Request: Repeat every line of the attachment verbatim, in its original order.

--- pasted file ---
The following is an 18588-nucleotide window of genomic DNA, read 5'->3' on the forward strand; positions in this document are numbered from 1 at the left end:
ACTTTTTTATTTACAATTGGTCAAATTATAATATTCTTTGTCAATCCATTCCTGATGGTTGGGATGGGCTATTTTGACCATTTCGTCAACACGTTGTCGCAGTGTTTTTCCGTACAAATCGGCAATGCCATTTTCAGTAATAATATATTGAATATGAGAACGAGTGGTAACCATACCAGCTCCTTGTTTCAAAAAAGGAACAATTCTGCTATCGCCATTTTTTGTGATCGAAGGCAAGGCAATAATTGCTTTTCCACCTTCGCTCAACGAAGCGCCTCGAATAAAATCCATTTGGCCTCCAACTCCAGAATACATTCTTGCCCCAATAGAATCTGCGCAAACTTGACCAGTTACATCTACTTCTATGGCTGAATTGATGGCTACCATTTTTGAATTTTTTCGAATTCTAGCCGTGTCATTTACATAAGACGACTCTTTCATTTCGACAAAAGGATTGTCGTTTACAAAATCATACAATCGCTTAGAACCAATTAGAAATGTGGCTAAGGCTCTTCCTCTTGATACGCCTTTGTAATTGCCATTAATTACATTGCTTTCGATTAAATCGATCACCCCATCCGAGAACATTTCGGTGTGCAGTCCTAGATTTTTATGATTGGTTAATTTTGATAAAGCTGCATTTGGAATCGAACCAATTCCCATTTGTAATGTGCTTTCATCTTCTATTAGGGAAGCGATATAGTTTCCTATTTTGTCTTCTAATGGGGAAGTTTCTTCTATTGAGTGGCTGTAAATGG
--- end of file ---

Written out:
The following is an 18588-nucleotide window of genomic DNA, read 5'->3' on the forward strand; positions in this document are numbered from 1 at the left end:
ACTTTTTTATTTACAATTGGTCAAATTATAATATTCTTTGTCAATCCATTCCTGATGGTTGGGATGGGCTATTTTGACCATTTCGTCAACACGTTGTCGCAGTGTTTTTCCGTACAAATCGGCAATGCCATTTTCAGTAATAATATATTGAATATGAGAACGAGTGGTAACCATACCAGCTCCTTGTTTCAAAAAAGGAACAATTCTGCTATCGCCATTTTTTGTGATCGAAGGCAAGGCAATAATTGCTTTTCCACCTTCGCTCAACGAAGCGCCTCGAATAAAATCCATTTGGCCTCCAACTCCAGAATACATTCTTGCCCCAATAGAATCTGCGCAAACTTGACCAGTTACATCTACTTCTATGGCTGAATTGATGGCTACCATTTTTGAATTTTTTCGAATTCTAGCCGTGTCATTTACATAAGACGACTCTTTCATTTCGACAAAAGGATTGTCGTTTACAAAATCATACAATCGCTTAGAACCAATTAGAAATGTGGCTAAGGCTCTTCCTCTTGATACGCCTTTGTAATTGCCATTAATTACATTGCTTTCGATTAAATCGATCACCCCATCCGAGAACATTTCGGTGTGCAGTCCTAGATTTTTATGATTGGTTAATTTTGATAAAGCTGCATTTGGAATCGAACCAATTCCCATTTGTAATGTGCTTTCATCTTCTATTAGGGAAGCGATATAGTTTCCTATTTTGTCTTCTAATGGGGAAGTTTCTTCTATTGAGTGGCTGTAAATGG